ATLANTA - Ozzie Albies and Ronald Acuna are getting a lot attention as the Braves’ exceedingly young dynamic duo, creating buzz throughout baseball and doing the kind of things they talked about someday doing when the close friends were roommates last July at Triple-A Gwinnett.
“It’s something we talked about regularly,” Acuna said through a translator late Wednesday. “Just one of those things like, ‘Man, can you imagine when we’re in the big leagues together?’ And fortunately, luckily, here we are at the moment.”
They just never imagined they’d be having such an impact together so soon at this level.
“I didn’t think how quickly it could happen,” Albies said, “but we had plans to work out every day for our dream to come true, to play together in the big leagues.”
They’re doing a lot more than just playing together. They’ve helped the Braves carve the National League’s best record (26-16) with 42 games down and 120 to go. Albies, 21, who’s played like an All-Star and perhaps even an MVP candidate all season, had a double and triple and scored two runs in Wednesday night’s 4-1 win against the Cubs, with Acuna driving him in after the eighth-inning triple with a tie-breaking single.
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It marked the second night in a row that 20-year-old Acuna, the youngest player in the majors, drove in the go-ahead run in the eighth inning vs. the Cubs. He did it Tuesday with a home run that made him one of only three players in more than a century of Braves baseball to be as young as he and homer for the go-ahead run in the eighth inning or later, joining Andruw Jones and legendary Hank Aaron.
Albies, the youngest player in the majors until Acuna was called up April 25 from Triple-A, is tied with five others for the major league home-run lead with 13 and tied with Boston’s Mookie Betts for the majors lead in extra-base hits with 30. Albies has hit .283 with a stunning .598 slugging percentage and .918 OPS in 42 games.
Acuna, in his first 20 major league games, has hit .275 with six doubles, four homers and a .348 OBP and .500 slugging percentage.
“I mean, they are what they are,” said Braves veteran pitcher Brandon McCarthy, 34, who doesn’t try to downplay how unusual it is to see two players so young have this success and play with such confidence and aggressiveness.
“They’re not 20, 21, whatever the hell they are. It doesn’t feel like you’re watching kids play,” McCarthy said. “They’re just very, very talented. Ozzie’s aggressiveness is incredible, and then Acuna you can just see, game after game, coming into himself and figuring out what he can and can’t do. But that said, with them it just goes from there – I mean, young guys in the bullpen, young guys all over that are doing exactly what they have to do, night after night.”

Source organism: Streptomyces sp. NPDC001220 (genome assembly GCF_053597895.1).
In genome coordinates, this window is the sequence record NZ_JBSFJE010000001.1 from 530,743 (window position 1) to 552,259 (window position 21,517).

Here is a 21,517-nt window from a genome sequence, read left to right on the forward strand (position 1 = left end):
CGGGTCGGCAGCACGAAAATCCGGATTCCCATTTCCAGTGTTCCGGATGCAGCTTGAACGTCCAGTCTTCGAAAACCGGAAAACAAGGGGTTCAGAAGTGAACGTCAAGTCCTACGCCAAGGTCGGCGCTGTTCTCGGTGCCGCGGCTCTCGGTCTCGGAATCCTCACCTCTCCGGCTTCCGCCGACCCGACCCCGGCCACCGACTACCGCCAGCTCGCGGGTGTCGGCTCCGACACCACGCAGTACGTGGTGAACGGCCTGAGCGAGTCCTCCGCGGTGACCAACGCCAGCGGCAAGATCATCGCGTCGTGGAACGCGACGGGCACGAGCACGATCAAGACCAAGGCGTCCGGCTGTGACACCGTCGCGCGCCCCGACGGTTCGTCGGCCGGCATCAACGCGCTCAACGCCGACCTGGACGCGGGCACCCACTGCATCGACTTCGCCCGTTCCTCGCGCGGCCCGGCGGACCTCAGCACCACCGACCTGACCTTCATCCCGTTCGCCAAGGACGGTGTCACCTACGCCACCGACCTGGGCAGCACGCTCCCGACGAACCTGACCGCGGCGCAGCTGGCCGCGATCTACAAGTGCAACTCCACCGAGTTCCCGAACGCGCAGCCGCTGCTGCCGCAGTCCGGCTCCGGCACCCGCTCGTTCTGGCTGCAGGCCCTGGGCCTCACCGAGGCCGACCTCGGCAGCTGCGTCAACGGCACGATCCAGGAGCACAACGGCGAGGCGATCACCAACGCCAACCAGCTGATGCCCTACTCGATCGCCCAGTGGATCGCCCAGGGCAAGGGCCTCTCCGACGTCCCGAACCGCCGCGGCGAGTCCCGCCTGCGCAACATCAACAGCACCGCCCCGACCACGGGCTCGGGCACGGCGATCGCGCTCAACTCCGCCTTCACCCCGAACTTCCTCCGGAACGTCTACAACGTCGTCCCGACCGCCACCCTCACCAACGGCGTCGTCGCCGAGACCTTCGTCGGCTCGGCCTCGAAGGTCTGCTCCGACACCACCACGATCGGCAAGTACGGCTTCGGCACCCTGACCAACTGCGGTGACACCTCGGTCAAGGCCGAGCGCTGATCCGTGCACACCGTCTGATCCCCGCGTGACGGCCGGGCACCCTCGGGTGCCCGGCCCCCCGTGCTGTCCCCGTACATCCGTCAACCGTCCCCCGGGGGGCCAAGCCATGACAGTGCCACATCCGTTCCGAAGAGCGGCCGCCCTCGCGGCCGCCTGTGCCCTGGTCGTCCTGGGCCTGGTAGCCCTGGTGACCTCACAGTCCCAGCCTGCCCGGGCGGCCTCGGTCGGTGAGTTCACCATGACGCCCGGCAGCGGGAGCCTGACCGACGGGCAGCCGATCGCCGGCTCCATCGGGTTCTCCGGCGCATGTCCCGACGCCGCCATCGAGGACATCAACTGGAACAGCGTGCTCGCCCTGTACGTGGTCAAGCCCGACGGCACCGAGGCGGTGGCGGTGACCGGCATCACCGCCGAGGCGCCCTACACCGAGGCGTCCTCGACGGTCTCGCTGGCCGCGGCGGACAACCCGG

Albies, generously listed at 5 feet 8 and 165 pounds, is tied for the majors home run lead with the likes of Bryce Harper and Manny Machado. He has more homers than Mike Trout or behemoths including Giancarlo Stanton and Aaron Judge.
McCarthy was asked if he thought these kids were capable of this after seeing them at spring training.
“I mean, I saw that Ozzie was 5-6, so it’s natural -- like waiting for Dustin Pedroia to prove it -- it’s like, naturally inside you’re going to think big people are going to do as well, or something’s wrong. Now that I see Ozzie’s all-around game, paying attention like you’re not really paying attention in spring, you realize this is a complete baseball player who can do a lot of things that I didn’t see coming in the spring.
“Acuna, I mean, I saw that last year -- I watched some of his games and saw him in the fall league -- and it was like, I knew this was kind of what we were going to see.”
This article was written by David O'Brien, The Atlanta Journal-Constitution.
Alex Anthopoulos said he “would be lying through my teeth,” if he claimed that he expected the Braves would be in first place at this juncture of the season, but the team’s first-year general manager is enjoying the moment and appreciates the job being done by manager Brian Snitker.
Anthopoulos sat down for an extended interview on the “We Never Played the Game” podcast, covering a variety of topics, including: the impact his father’s sudden passing from a heart attack had on his own life; his transition from the heating-and-air business in Montreal to a non-paying job in baseball sorting players’ mail; his climb through the ranks; the inaccurate perception that he lost a power struggle in Toronto; and the decision to come to the Braves after the organization was rocked by an international signing scandal.
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